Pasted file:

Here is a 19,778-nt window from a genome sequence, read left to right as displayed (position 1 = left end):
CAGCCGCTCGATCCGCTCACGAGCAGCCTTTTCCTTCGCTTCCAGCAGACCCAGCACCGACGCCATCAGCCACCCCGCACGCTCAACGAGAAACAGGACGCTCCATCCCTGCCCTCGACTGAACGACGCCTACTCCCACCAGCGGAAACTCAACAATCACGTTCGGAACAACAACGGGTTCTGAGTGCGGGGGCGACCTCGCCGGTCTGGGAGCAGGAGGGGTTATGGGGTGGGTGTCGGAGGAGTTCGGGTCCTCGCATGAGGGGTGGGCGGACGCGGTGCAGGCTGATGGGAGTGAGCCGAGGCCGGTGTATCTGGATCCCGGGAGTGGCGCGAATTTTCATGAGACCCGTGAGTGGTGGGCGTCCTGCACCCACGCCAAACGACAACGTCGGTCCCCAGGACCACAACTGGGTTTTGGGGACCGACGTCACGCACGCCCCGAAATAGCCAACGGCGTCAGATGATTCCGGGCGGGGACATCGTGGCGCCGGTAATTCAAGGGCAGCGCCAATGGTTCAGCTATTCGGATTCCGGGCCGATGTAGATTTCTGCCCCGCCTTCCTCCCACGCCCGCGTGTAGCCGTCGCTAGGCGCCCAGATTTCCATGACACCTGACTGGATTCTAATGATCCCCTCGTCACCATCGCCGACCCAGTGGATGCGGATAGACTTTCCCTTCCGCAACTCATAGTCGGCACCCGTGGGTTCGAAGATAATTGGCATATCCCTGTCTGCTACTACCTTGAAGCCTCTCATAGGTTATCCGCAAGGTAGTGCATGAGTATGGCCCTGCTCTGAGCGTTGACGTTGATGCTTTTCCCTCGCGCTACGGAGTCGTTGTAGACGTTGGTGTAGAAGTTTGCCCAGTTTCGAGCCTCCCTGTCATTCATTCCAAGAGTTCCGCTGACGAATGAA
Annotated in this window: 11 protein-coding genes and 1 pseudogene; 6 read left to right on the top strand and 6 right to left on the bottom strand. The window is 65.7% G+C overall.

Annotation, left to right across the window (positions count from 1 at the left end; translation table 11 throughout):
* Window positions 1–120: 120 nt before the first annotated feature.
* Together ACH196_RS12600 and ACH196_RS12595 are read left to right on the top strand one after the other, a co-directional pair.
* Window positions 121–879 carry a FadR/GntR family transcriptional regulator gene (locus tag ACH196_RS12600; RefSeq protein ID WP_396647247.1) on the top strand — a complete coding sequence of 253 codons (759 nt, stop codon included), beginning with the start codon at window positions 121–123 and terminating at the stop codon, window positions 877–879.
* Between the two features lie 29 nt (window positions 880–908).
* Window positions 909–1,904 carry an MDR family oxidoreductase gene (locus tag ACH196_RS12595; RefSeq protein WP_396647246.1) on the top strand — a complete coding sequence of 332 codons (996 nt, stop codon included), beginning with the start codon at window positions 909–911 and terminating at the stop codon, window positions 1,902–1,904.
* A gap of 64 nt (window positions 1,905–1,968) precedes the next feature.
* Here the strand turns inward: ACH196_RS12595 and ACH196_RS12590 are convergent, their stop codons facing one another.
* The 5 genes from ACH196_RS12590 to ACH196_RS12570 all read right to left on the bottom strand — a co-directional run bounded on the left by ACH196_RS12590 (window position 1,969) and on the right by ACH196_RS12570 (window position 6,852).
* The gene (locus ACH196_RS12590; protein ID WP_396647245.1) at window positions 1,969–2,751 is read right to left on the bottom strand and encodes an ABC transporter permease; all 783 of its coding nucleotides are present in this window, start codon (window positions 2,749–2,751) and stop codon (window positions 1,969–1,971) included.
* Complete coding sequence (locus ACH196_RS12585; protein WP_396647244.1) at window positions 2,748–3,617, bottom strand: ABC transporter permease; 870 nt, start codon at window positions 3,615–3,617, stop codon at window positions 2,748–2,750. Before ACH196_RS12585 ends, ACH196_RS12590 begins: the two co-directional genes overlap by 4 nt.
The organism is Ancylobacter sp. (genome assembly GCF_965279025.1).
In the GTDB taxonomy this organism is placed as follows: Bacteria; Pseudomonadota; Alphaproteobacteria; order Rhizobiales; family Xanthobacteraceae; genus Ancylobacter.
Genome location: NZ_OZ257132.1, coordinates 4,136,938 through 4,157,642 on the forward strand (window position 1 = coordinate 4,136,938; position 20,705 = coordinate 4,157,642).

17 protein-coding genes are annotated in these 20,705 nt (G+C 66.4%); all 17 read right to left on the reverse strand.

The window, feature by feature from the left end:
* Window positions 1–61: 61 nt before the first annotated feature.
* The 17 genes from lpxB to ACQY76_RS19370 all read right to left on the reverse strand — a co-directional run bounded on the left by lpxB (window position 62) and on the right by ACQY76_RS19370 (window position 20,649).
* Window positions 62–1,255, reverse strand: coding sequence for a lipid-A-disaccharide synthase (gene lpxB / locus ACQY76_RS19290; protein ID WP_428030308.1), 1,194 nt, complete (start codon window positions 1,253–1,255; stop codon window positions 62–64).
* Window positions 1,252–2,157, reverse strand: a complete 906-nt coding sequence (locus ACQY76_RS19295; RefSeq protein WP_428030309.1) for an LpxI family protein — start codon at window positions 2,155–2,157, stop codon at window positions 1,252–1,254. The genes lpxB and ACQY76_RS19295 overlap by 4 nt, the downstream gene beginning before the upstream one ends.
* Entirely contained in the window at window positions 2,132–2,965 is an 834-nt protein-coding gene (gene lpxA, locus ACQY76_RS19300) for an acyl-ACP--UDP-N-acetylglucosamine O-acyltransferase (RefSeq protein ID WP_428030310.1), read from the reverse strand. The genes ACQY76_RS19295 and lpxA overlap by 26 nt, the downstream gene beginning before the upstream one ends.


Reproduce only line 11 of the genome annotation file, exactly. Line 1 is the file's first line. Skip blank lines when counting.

* Here the strand turns inward: ACH196_RS12595 and ACH196_RS12590 are convergent, their stop codons facing one another.